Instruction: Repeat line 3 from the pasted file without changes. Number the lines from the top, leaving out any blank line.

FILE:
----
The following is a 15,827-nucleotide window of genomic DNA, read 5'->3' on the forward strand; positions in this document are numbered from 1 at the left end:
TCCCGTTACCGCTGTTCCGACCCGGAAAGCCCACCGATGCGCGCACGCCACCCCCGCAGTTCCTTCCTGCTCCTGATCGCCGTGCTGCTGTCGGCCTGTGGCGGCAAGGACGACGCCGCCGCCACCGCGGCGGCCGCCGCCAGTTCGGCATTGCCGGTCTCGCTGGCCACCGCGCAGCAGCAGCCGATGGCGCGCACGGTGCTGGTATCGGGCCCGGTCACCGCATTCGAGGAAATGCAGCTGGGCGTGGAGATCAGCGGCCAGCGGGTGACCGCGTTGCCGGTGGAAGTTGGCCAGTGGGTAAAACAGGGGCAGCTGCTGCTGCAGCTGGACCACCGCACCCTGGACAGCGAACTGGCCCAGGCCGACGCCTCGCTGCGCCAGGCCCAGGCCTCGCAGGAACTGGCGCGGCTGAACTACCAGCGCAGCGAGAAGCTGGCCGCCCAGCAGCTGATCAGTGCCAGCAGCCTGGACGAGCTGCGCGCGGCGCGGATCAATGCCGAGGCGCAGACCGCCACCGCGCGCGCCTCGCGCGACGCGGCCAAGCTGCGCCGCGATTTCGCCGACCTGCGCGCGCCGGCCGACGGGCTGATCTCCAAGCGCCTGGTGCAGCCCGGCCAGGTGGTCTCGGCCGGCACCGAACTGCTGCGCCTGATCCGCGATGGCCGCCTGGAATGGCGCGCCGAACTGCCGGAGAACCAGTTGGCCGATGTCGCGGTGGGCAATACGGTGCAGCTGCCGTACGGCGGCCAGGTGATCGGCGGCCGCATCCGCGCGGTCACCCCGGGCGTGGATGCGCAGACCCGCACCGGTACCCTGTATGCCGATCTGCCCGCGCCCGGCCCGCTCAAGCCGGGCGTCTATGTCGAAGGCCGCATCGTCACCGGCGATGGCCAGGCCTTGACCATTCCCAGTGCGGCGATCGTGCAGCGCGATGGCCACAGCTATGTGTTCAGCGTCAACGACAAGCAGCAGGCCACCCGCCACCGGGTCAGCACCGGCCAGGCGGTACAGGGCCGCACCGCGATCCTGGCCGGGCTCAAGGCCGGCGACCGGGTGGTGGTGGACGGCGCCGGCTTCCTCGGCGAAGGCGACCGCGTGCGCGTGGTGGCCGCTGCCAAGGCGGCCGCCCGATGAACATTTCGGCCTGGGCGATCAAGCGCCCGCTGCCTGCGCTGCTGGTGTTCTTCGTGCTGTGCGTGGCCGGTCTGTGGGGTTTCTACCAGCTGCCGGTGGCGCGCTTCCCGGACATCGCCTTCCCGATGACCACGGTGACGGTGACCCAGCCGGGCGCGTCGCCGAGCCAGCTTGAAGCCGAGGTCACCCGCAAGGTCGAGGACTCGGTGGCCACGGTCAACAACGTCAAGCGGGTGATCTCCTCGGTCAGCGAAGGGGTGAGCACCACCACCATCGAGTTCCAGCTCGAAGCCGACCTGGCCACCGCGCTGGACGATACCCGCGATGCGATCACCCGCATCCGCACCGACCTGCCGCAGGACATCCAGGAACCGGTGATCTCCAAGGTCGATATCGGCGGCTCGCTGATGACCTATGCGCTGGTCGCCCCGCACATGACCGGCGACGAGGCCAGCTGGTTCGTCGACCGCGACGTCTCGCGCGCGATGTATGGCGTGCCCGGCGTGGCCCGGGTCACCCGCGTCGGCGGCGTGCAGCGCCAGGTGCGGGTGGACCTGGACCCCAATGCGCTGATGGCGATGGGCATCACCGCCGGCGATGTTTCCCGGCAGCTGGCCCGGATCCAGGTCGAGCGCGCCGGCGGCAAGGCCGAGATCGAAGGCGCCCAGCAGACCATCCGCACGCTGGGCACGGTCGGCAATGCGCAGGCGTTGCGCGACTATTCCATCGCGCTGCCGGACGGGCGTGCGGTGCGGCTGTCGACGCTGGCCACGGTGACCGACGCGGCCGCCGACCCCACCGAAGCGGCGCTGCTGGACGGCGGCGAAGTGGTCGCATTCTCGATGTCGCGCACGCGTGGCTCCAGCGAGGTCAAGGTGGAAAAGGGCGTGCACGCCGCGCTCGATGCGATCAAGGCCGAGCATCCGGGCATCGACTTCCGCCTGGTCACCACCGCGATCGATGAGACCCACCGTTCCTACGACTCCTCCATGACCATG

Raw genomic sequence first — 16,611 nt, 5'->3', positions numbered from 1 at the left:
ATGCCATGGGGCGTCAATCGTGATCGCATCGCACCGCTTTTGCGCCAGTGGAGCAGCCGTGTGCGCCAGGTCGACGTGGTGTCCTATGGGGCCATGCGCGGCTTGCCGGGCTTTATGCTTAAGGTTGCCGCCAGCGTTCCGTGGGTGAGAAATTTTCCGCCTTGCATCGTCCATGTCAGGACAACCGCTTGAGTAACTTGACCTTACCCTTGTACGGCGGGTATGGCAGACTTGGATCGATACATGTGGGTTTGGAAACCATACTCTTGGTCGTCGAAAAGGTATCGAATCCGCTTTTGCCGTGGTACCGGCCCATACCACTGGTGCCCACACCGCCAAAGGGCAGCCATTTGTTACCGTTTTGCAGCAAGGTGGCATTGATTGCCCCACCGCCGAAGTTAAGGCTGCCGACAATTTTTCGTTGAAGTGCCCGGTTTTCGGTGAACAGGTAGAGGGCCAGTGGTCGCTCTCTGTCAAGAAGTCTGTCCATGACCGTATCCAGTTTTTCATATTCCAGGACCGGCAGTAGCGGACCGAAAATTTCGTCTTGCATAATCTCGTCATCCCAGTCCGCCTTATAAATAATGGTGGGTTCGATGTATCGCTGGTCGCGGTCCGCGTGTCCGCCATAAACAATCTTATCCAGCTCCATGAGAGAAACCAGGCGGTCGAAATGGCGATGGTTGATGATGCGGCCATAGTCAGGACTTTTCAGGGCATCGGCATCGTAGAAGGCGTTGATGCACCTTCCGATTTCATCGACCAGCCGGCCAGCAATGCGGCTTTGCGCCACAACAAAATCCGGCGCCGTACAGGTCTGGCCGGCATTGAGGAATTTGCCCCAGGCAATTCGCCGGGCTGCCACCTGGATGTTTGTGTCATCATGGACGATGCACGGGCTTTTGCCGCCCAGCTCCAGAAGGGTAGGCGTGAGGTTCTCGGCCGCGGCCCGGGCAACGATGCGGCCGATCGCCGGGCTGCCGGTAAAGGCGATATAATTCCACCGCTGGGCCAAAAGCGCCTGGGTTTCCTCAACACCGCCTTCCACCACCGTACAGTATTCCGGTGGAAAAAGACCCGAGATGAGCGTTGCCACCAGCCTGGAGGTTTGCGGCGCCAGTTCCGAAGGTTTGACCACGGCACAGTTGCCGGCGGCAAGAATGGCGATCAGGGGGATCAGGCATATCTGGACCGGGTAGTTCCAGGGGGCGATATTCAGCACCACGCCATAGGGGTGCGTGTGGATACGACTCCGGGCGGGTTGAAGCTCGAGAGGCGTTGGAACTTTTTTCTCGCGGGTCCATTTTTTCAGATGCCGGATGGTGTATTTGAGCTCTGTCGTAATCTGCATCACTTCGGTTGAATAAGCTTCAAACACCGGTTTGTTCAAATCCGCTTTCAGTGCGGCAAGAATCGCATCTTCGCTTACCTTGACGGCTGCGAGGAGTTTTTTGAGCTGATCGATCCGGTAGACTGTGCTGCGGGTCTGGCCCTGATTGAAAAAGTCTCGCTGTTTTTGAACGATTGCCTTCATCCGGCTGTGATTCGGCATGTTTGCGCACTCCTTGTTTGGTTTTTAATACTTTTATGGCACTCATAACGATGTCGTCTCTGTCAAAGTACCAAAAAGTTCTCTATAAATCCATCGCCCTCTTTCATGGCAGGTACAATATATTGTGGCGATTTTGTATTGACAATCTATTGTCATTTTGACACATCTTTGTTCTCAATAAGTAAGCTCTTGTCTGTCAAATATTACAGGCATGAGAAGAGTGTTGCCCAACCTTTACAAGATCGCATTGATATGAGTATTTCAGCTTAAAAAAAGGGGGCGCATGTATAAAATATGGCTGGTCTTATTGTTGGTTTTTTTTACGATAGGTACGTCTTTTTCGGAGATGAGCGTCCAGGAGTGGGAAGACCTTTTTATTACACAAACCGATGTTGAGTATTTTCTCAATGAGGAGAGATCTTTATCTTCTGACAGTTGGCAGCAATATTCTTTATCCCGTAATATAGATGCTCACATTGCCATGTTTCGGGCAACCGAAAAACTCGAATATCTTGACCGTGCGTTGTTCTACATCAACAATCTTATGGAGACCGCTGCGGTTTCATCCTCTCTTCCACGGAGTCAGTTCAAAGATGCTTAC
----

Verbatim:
Raw genomic sequence first — 16,611 nt, 5'->3', positions numbered from 1 at the left: